In its article on "Danger in Denying the Holocaust?", did the Los Angeles Times exercise the traditional journalistic canon of presenting both sides of a contentious issue, or did the paper fall into the trap of giving obvious falsehood equal space with the truth?
To survivors and experts on the Holocaust, there is little doubt that the Times and reporter Kim Murphy gave credence to the lies of the deniers in the name of journalistic impartiality.
"It is a sign of immaturity, and inexperience on the reporter's part, to try and balance everything, because there are some things that can't be balanced," says Arthur Stern, a veteran of Bergen-Belsen and a Jewish Federation lay leader.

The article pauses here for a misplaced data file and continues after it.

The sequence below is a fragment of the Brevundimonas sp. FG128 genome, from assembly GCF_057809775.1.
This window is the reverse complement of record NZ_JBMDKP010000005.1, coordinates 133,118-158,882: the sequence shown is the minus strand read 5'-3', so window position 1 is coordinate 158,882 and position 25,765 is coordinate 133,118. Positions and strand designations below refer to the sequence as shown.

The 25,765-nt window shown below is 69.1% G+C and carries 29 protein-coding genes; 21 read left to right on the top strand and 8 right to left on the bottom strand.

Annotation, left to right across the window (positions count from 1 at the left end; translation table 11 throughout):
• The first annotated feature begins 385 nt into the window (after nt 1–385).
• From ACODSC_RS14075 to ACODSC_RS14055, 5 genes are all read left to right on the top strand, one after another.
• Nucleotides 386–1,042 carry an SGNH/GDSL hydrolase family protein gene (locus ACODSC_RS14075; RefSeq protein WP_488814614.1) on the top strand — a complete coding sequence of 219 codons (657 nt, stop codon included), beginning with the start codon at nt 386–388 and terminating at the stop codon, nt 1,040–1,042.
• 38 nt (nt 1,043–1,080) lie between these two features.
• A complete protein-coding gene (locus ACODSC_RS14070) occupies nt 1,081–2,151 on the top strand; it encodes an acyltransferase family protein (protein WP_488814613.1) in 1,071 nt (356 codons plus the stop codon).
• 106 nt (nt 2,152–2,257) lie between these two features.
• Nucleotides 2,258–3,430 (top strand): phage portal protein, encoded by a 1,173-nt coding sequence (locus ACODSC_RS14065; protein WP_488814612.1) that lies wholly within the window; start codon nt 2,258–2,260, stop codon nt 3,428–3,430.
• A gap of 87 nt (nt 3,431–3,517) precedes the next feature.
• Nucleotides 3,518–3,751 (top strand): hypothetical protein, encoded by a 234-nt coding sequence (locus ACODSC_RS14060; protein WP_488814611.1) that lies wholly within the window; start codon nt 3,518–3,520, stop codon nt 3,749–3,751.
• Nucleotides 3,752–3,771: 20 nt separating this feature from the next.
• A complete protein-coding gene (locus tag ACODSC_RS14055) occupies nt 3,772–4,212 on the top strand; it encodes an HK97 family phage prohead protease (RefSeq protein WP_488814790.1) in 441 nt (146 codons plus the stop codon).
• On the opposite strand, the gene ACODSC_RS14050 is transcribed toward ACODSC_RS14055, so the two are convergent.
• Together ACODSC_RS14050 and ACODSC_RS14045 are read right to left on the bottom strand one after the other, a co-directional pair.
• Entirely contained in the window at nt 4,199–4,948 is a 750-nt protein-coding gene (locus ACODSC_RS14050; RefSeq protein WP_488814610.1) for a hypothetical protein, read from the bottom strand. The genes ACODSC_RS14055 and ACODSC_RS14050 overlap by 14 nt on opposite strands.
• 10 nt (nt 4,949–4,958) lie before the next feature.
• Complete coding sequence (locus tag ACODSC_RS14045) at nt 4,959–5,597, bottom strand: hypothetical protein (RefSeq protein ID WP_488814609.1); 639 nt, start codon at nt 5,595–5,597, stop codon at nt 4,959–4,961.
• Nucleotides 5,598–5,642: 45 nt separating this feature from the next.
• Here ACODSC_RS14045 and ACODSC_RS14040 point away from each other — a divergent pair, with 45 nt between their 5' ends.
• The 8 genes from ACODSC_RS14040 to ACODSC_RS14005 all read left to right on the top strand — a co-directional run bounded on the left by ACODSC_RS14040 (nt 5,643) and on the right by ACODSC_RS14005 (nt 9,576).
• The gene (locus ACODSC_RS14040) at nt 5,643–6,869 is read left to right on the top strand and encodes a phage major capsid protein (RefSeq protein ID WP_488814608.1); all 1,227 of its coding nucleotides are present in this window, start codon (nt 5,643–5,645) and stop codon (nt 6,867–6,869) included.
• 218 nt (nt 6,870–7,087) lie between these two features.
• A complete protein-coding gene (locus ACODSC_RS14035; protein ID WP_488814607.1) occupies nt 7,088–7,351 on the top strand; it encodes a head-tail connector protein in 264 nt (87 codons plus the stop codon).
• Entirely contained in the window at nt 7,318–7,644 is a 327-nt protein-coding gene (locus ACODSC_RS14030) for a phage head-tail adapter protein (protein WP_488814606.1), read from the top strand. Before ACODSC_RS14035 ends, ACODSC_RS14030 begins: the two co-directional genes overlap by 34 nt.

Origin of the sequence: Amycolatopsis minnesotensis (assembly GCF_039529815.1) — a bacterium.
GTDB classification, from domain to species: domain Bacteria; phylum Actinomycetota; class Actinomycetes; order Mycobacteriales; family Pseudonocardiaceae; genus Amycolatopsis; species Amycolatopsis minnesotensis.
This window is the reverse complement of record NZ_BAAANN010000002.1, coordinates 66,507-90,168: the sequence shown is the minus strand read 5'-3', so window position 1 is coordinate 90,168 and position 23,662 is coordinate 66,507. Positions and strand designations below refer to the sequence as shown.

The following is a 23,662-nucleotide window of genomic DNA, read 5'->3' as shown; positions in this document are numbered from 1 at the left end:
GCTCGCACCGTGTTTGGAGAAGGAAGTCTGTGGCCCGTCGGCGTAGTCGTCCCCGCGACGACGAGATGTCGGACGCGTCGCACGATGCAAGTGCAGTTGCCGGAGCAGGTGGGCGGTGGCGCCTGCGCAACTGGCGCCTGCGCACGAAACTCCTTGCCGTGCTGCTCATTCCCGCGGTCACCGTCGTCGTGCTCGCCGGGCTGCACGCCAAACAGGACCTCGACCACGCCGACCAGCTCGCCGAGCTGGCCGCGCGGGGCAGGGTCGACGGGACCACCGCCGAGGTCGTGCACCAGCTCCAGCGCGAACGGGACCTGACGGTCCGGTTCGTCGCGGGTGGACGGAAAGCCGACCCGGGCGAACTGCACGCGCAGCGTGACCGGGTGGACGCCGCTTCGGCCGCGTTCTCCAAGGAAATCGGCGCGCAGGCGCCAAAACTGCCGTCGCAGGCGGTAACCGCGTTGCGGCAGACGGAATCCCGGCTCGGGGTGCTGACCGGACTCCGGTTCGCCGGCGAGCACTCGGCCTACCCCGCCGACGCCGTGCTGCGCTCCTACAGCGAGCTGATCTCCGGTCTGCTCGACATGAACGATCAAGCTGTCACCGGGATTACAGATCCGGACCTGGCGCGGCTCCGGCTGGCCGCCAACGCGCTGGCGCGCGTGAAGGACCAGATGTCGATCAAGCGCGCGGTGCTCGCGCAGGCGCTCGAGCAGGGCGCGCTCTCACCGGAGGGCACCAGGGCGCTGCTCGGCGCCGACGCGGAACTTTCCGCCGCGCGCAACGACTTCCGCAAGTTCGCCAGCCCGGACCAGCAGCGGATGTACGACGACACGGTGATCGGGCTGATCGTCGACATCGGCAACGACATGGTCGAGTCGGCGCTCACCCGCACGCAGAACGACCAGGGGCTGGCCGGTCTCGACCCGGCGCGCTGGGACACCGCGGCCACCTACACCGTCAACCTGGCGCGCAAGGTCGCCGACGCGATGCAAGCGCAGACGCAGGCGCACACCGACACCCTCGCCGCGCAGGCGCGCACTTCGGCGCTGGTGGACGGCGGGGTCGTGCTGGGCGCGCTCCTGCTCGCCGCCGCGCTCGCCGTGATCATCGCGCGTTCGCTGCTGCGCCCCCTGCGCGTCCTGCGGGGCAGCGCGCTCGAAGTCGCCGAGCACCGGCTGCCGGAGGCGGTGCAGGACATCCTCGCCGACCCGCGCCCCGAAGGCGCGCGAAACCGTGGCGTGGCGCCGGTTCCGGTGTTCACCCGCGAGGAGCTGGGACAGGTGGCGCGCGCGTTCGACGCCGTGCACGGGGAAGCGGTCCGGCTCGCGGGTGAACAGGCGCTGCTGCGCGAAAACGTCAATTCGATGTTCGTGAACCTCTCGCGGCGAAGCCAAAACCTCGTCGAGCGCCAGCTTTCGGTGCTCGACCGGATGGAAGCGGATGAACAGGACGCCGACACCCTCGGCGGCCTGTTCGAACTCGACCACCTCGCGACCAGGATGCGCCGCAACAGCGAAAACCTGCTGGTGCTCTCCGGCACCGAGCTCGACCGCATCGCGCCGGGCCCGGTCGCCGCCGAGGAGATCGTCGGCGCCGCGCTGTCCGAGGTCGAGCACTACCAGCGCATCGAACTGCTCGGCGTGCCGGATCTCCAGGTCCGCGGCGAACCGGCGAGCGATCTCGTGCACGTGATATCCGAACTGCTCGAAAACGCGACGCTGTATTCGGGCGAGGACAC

"I fear that at some point in the future, everything reported about the Nazi regime will be gray, and nothing will any longer be black and white," he adds.
Rabbi Abraham Cooper, associate dean of the Simon Wiesenthal Center, faults the Times' report on the same basis, and also charges that the article suffered from a glaring omission.
"The reporter left out the most crucial element, namely the confessions of the war criminals themselves," says Cooper. "The Nazis left an extensive paper trail and there are any number of quotes and statements by Himmler, Goebbels and Auschwitz commandant Rudolf Hoess, clearly documenting the extent of the Holocaust."